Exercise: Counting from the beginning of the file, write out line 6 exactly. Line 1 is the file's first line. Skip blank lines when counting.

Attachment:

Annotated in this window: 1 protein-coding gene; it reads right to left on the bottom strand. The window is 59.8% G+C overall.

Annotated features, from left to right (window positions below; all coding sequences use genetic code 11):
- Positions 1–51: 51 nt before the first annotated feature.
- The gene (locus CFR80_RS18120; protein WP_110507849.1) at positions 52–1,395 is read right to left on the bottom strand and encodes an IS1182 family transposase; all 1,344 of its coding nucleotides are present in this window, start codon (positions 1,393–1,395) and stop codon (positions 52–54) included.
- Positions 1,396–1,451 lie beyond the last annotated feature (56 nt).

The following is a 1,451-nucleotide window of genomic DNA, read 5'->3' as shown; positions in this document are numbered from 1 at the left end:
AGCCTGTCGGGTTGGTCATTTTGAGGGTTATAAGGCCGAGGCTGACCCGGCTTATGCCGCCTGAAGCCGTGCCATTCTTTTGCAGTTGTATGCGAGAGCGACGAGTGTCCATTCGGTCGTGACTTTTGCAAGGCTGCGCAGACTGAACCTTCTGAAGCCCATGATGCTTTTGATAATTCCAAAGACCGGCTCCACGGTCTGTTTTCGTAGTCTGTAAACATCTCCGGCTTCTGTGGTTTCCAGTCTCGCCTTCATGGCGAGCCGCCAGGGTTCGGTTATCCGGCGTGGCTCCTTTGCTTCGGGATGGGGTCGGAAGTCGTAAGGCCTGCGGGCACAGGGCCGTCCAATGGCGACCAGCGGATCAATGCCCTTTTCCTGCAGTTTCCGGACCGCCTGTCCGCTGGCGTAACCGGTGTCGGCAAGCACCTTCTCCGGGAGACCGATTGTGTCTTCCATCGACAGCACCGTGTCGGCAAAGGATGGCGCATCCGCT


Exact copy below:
The following is a 1,451-nucleotide window of genomic DNA, read 5'->3' as shown; positions in this document are numbered from 1 at the left end: